AVweb’s General Aviation Accident Bulletin is taken from the pages of our sister publication, Aviation Safety magazine. All the reports listed here are preliminary and include only initial factual findings about crashes. You can learn more about the final probable cause on the NTSB’s website at www.ntsb.gov. Final reports appear about a year after the accident, although some take longer. Find out more about Aviation Safety at www.aviationsafetymagazine.com.
October 9, 2019, Aberdeen, S.D.
At about 2235 Central time, the airplane was destroyed when it impacted terrain. The solo non-certificated pilot sustained fatal injuries. Dark night instrument conditions prevailed.
The airplane was flown to the departure airport on September 30, 2019, to be assessed for an annual inspection. After the pilot was informed of the tasks necessary complete the annual inspection, the pilot decided not to have the work completed. Airport surveillance video showed the airplane taking off at about 2231 on October 9, 2019. The airplane wreckage was located on October 21, 2019, by a hunter.
The wreckage was about seven miles north of the departure airport and evidenced that the airplane initially impacted a 60-foottall tree with its left wing. Debris was scattered beyond initial impact on a heading of 148 degrees. The fuselage skidded along the ground for about 500 ft, and came to rest on the edge of a small pond. Both wings remained attached to the fuselage with extensive crush damage. Flight control continuity was established from all control surface to the cockpit controls. All flight controls remained attached to the respecting surface. The flap handle was in its third notch, indicating 30 degrees of flaps. The propeller assembly was found fractured at the engine crank flange and both propeller blades were twisted.
Weather recorded at the departure airport at 2253 included wind from 350 degrees at 19 knots with gusts to 27 knots, visibility of seven miles in light rain, broken clouds at 700 feet, overcast clouds at 1400 feet, temperature of five degrees C and dewpoint of three degrees C.
October 17, 2019, Green Bay, Wis.
Aeronca 7AC Champ
The airplane was substantially damaged at about 1650 Central time when it impacted a moving vehicle while on short final to a private turf runway. The private pilot and the vehicle occupant sustained fatal injuries. Visual conditions prevailed.
Earlier, after flying to have lunch with his mechanic, the accident pilot mentioned he was concerned about the wet turf runway at the airplane’s home airport, stating he preferred to land near one end. Later, according to witnesses and a vehicle dashboard camera, the airplane was about five feet over the county highway adjacent to the end of Runway 1 when it impacted the front left side of the westbound vehicle. The airplane remained on top of the truck after the collision. The truck departed the right side of the county highway, entered a ditch, and came to rest near a residential driveway.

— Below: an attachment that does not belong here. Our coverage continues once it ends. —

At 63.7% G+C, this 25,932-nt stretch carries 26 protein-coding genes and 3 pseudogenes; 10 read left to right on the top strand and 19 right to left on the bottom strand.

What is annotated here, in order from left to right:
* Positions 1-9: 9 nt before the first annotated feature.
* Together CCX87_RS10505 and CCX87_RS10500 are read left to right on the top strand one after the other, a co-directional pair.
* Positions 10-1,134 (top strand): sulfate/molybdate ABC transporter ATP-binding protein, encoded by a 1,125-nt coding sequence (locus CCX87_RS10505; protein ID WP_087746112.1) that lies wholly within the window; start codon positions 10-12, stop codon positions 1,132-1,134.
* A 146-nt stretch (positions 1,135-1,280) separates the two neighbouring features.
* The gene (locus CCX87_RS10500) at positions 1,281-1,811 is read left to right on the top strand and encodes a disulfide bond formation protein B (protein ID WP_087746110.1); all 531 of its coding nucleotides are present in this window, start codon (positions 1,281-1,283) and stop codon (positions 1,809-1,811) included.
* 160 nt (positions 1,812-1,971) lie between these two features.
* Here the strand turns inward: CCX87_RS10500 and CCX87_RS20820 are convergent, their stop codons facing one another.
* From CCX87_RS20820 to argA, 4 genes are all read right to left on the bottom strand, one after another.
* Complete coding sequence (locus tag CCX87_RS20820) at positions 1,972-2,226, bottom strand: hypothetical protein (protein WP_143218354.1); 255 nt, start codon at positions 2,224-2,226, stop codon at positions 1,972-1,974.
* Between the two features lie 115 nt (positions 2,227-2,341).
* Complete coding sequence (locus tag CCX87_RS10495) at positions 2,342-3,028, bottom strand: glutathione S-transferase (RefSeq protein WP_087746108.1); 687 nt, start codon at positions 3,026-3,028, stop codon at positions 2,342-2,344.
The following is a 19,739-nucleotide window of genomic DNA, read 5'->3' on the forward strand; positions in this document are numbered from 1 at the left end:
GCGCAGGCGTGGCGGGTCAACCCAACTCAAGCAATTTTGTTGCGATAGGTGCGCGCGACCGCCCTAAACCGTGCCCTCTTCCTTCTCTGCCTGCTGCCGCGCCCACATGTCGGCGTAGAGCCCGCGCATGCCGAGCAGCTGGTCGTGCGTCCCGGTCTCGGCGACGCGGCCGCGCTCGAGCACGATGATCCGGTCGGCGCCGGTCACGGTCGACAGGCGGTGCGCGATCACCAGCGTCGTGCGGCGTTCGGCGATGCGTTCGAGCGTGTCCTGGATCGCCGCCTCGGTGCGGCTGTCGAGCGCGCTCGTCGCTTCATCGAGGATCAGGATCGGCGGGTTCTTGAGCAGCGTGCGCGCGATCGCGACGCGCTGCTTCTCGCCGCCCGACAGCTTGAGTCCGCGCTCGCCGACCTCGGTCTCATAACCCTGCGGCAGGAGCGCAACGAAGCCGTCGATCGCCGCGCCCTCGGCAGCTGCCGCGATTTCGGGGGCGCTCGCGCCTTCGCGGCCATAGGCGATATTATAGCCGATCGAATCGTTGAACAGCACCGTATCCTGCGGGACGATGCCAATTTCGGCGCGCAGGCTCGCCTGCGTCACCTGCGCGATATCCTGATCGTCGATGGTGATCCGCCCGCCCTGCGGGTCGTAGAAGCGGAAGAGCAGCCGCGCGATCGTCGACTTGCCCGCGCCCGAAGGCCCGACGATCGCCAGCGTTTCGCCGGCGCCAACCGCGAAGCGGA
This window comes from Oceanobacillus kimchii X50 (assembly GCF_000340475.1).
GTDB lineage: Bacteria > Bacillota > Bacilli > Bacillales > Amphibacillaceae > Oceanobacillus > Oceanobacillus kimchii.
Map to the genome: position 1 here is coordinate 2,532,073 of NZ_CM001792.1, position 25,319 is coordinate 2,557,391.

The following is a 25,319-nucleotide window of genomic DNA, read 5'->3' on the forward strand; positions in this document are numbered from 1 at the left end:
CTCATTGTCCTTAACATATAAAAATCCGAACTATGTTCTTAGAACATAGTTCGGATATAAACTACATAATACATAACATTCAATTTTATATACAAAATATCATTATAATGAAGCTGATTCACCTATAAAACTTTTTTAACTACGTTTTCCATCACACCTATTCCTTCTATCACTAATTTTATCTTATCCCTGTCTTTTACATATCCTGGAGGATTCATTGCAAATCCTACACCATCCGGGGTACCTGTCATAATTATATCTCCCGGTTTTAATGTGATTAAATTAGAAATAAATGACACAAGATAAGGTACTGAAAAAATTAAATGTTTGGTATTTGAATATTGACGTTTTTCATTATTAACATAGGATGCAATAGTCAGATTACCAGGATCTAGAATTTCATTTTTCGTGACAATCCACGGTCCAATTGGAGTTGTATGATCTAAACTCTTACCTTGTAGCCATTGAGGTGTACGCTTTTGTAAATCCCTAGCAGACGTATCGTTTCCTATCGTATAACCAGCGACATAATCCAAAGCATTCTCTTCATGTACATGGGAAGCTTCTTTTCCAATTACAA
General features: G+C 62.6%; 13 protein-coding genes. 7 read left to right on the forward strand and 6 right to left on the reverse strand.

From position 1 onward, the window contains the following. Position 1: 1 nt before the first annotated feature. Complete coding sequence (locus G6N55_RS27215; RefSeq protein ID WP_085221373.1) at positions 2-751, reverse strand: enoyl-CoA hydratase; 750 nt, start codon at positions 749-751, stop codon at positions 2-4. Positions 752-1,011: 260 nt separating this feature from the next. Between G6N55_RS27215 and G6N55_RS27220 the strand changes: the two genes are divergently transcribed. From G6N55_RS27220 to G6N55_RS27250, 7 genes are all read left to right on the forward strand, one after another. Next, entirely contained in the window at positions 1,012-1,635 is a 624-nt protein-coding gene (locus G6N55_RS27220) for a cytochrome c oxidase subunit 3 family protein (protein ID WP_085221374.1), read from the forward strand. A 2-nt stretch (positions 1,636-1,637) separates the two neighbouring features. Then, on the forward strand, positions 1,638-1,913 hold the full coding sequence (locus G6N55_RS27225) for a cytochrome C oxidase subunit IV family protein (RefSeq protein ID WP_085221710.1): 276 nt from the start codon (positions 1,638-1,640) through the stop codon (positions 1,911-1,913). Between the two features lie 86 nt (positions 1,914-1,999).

October 29, 2019, Colonia, N.J.
Cessna 414A Chancellor
At 1058 Eastern time, the airplane was destroyed when it impacted trees and houses. The solo commercial pilot was fatally injured; there were no ground injuries. Instrument conditions prevailed, and the flight operated on an IFR flight plan.
Review of preliminary FAA radar data depict the airplane beginning a descent at 1053:22 from 1900 feet MSL and flying a track consistent with the final approach course for the GPS-A approach into Linden, N.J. At 1057:22, the airplane was about 2.25 NM from the missed approach point at 400 feet MSL and a groundspeed of 90 knots. Altitude and track remained constant, but the airplane slowed, at first to 80 knots, then 70. At 1058:02, the airplane descended to 375 feet MSL, turned left to 050 degrees and slowed further to 66 knots. At 1058:07, the last flight track datapoint recorded the airplane at 175 feet MSL and heading 321 degrees at 82 knots’ groundspeed.
Two surveillance cameras showed the airplane flying below an overcast ceiling in a shallow left bank, then enter a rapidly descending left turn and continuing its roll to the left. A witness observed the accident airplane in a steep left bank, about 80 feet above the ground, then saw it strike a tree and a house. He indicated that the engine noise was “extremely loud.” The throttle, mixture and propeller control levers were found in the full-forward position. The left and right fuel selector handles were found pointing straight forward in an intermediate position between main and crossfeed.
October 30, 2019, Atlanta, GA
Piper PA-28R-200 Arrow II
The airplane was destroyed at about 1032 Eastern time following an inflight breakup and impact with a residential building and terrain soon after takeoff. The commercial pilot and passenger were fatally injured. Instrument conditions prevailed; an IFR flight plan was in effect.
Shortly after takeoff, the flight was cleared to a VOR to the east but turned to the southeast. After correcting, the airplane continued eastbound for approximately three miles before again turning southbound. After ATC instructed the pilot to fly a 090-degree heading, the pilot advised they had “lost their vacuum gauge.” The airplane was at 5000 feet and turned to the northeast briefly before it entered a right turn and rapidly descended to 3700 feet. The controller instructed the pilot to maintain “wings level” and maintain 4000 feet, but the pilot did not respond. There were no additional communications with the flight, and radar contact was lost.